On that note, most games are not Call of Duty. There is still Mario, Portal, Angry Birds, Fruit Ninja, Minecraft, etc. In fact, in Nintendo games, the player rarely encounters another human-like foe.  I remember being told, “Don’t go into video games, because those are dens of evil.” Uh, no. Video games are art, the formation of something created in someone’s mind. Just like a movie or a painting, whether requested or not. There may be an abundance of bad art, but that doesn’t mean there are not good ones. Even then, I wouldn't necessarily say Call of Duty is bad art per se.
                Is there an over abundance of violent video games? Probably, but since I don't play them so often, that leads to another thing. I've already mentioned there are alternatives, and they are popular. That means the consumer and gamer has choices in what games they play. Parents have choices in what games they let their children play. If they are buying primarily "Mature" content for a 10-13 year-old, then I would think there are far more fundamental problems going on there than the kid playing a game.
                One last thing I will address. I heard someone say that there is a “study” that playing video games cause people to be more irritated. Everyday life causes people to become irritated. If we were to ban games based off that idea, sports would also be gone (remember that obsessed fans really go crazy). Then again, traffic, politicians, and bullies would also be banned, which could eliminate so many problems, though cause new ones. The thing is, we cannot disprove the idea that games are what kept shooters from acting earlier.
                There’s actually one more thing that came to my mind. I don’t know what are the real motivations of these shooters. Did they just not have any value for life? Was there a specific message they wanted us to see?  With all the attention that is given to shooters, you’d think there would be some focus on what made them snap. Too bad our society decides to focus on debating guns and burning video games instead.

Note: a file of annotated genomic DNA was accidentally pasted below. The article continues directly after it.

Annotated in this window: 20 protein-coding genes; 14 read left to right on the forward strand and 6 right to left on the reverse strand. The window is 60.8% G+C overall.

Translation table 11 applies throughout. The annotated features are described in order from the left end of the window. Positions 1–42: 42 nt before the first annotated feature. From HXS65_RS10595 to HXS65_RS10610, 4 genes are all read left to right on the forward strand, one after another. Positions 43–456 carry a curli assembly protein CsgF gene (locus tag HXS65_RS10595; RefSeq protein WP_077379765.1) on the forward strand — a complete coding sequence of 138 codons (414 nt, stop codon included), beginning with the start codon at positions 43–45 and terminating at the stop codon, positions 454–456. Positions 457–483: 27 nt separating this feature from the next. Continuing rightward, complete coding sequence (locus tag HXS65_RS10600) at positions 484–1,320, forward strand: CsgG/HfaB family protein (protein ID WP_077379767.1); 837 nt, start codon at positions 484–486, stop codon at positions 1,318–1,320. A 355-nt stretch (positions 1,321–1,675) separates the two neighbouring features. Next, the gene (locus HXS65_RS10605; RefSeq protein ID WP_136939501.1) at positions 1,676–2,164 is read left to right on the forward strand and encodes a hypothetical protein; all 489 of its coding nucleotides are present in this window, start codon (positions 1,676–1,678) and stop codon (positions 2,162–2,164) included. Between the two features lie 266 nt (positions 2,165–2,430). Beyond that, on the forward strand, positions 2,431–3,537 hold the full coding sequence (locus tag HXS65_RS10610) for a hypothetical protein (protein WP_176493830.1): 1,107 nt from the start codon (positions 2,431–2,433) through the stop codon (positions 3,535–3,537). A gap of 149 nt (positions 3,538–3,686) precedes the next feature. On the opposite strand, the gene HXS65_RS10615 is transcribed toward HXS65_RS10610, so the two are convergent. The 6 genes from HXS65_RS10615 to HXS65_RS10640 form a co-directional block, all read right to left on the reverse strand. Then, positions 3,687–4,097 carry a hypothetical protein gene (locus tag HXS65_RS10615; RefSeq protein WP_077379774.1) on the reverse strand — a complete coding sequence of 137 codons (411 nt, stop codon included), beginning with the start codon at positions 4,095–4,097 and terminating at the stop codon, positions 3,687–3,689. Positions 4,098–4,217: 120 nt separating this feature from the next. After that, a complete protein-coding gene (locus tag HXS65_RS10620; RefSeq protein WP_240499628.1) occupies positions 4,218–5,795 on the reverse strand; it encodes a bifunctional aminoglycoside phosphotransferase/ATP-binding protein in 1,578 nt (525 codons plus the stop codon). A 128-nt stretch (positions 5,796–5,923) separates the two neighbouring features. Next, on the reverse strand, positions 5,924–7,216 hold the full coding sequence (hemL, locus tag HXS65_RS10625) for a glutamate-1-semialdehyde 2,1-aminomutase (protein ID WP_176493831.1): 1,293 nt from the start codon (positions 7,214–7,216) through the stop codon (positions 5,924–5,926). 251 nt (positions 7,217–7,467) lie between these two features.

Thursday, May 16, 2013

The Allure of Video Games

           Video Games have been getting attention lately. This attention will probably spike up too since E3 is around the corner. This event is considered one of the biggest video game conferences of the year. Also, details surrounding the successors of two popular consoles are expected to be given. So what makes video games so popular?
           While visiting another country, I asked a female college student how she plays. She told me how she does not spend money on the hobby and plays for maybe three hours a week of Dance Dance Revolution or Mario Kart. However, her motivations were just as important. When I asked her why she played games and the language barrier got in the way, she wrote on my paper the words “Reality Escape.”
            In my own experience, the phrase “escape from reality” addresses many issues. It can deal with boredom, stress, or depression. For example, when I was writing a research paper, I would feel the urge to go and play my Nintendo 3DS instead when I could not think of anything to write. Then after I had relaxed a little, I would return to writing. Similarly, in an interview with a Japanese student, she mentioned video games were something pleasant to do on the train rides. It is not uncommon to see Japanese people of all ages playing some sort of game in their commutes; In Tokyo, I saw a businessman playing Dragon Quest on a Nintendo 3DS.
           In that same discussion, she discussed how the games would be set in various places, from mythological to historical. While this relates to the idea of “Reality escape,” it also links to the idea of experience. Each game provides a certain experience for players to enjoy. Similar to my previous interviewee, she likes Dance Dance Revolution and music games. In contrast, she also enjoys action games like Monster Hunter. When I talked to one of my “hardcore gaming” friends in America, he said, “Maybe the biggest reason they are so much fun is they allow me to experience a lot of different things without as much investment.” This perhaps plays into why gamers look forward to “new games.” Games help fill the desire for new experiences, especially when bored. However, one game can only provide a certain amount of “new experience” before the gamer needs something else.